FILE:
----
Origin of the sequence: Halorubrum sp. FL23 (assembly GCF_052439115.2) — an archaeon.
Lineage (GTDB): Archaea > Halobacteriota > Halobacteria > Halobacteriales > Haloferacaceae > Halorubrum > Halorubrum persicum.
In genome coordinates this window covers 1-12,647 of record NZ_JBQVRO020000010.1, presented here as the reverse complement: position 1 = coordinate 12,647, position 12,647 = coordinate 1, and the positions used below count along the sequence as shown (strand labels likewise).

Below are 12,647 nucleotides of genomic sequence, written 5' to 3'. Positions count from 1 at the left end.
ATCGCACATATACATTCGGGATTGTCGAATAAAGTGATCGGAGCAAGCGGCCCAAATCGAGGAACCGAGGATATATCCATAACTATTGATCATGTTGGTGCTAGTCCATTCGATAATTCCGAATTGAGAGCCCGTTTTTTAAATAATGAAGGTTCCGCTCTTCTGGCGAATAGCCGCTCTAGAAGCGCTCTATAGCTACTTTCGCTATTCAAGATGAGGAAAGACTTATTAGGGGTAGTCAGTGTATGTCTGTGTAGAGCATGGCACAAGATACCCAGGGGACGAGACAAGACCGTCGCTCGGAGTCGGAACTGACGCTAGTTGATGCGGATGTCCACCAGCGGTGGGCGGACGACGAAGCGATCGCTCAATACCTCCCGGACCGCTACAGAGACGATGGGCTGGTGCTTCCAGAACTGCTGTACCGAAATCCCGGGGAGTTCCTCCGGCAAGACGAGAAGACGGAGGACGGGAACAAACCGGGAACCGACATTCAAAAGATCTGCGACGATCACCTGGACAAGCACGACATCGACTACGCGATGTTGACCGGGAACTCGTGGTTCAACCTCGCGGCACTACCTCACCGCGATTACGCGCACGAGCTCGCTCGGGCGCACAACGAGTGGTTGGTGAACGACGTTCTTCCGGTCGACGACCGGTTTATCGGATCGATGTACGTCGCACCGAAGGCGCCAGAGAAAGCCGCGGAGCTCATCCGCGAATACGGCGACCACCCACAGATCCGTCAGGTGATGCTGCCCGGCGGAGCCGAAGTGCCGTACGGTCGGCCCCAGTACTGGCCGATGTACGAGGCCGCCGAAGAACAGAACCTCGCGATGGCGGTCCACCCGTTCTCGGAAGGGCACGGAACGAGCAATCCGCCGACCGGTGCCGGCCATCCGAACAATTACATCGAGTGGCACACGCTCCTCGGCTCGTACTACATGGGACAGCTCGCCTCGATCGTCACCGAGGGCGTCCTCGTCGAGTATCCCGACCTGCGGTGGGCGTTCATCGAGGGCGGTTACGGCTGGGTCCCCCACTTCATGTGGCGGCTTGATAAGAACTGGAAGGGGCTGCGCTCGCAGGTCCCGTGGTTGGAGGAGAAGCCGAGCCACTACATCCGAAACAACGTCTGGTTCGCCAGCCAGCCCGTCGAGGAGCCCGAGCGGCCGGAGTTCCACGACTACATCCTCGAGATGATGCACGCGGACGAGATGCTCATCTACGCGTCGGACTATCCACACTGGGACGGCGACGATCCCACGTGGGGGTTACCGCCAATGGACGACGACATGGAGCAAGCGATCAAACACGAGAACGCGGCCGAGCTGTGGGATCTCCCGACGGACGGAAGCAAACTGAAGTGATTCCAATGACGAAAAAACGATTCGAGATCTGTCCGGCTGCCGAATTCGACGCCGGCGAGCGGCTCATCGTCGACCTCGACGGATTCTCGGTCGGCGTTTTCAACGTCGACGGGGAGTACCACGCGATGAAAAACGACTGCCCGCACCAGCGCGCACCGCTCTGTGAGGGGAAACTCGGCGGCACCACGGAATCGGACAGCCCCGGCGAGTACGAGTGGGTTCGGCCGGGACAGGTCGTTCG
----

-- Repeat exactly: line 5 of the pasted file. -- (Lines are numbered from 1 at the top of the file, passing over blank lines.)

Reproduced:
ATCGCACATATACATTCGGGATTGTCGAATAAAGTGATCGGAGCAAGCGGCCCAAATCGAGGAACCGAGGATATATCCATAACTATTGATCATGTTGGTGCTAGTCCATTCGATAATTCCGAATTGAGAGCCCGTTTTTTAAATAATGAAGGTTCCGCTCTTCTGGCGAATAGCCGCTCTAGAAGCGCTCTATAGCTACTTTCGCTATTCAAGATGAGGAAAGACTTATTAGGGGTAGTCAGTGTATGTCTGTGTAGAGCATGGCACAAGATACCCAGGGGACGAGACAAGACCGTCGCTCGGAGTCGGAACTGACGCTAGTTGATGCGGATGTCCACCAGCGGTGGGCGGACGACGAAGCGATCGCTCAATACCTCCCGGACCGCTACAGAGACGATGGGCTGGTGCTTCCAGAACTGCTGTACCGAAATCCCGGGGAGTTCCTCCGGCAAGACGAGAAGACGGAGGACGGGAACAAACCGGGAACCGACATTCAAAAGATCTGCGACGATCACCTGGACAAGCACGACATCGACTACGCGATGTTGACCGGGAACTCGTGGTTCAACCTCGCGGCACTACCTCACCGCGATTACGCGCACGAGCTCGCTCGGGCGCACAACGAGTGGTTGGTGAACGACGTTCTTCCGGTCGACGACCGGTTTATCGGATCGATGTACGTCGCACCGAAGGCGCCAGAGAAAGCCGCGGAGCTCATCCGCGAATACGGCGACCACCCACAGATCCGTCAGGTGATGCTGCCCGGCGGAGCCGAAGTGCCGTACGGTCGGCCCCAGTACTGGCCGATGTACGAGGCCGCCGAAGAACAGAACCTCGCGATGGCGGTCCACCCGTTCTCGGAAGGGCACGGAACGAGCAATCCGCCGACCGGTGCCGGCCATCCGAACAATTACATCGAGTGGCACACGCTCCTCGGCTCGTACTACATGGGACAGCTCGCCTCGATCGTCACCGAGGGCGTCCTCGTCGAGTATCCCGACCTGCGGTGGGCGTTCATCGAGGGCGGTTACGGCTGGGTCCCCCACTTCATGTGGCGGCTTGATAAGAACTGGAAGGGGCTGCGCTCGCAGGTCCCGTGGTTGGAGGAGAAGCCGAGCCACTACATCCGAAACAACGTCTGGTTCGCCAGCCAGCCCGTCGAGGAGCCCGAGCGGCCGGAGTTCCACGACTACATCCTCGAGATGATGCACGCGGACGAGATGCTCATCTACGCGTCGGACTATCCACACTGGGACGGCGACGATCCCACGTGGGGGTTACCGCCAATGGACGACGACATGGAGCAAGCGATCAAACACGAGAACGCGGCCGAGCTGTGGGATCTCCCGACGGACGGAAGCAAACTGAAGTGATTCCAATGACGAAAAAACGATTCGAGATCTGTCCGGCTGCCGAATTCGACGCCGGCGAGCGGCTCATCGTCGACCTCGACGGATTCTCGGTCGGCGTTTTCAACGTCGACGGGGAGTACCACGCGATGAAAAACGACTGCCCGCACCAGCGCGCACCGCTCTGTGAGGGGAAACTCGGCGGCACCACGGAATCGGACAGCCCCGGCGAGTACGAGTGGGTTCGGCCGGGACAGGTCGTTCG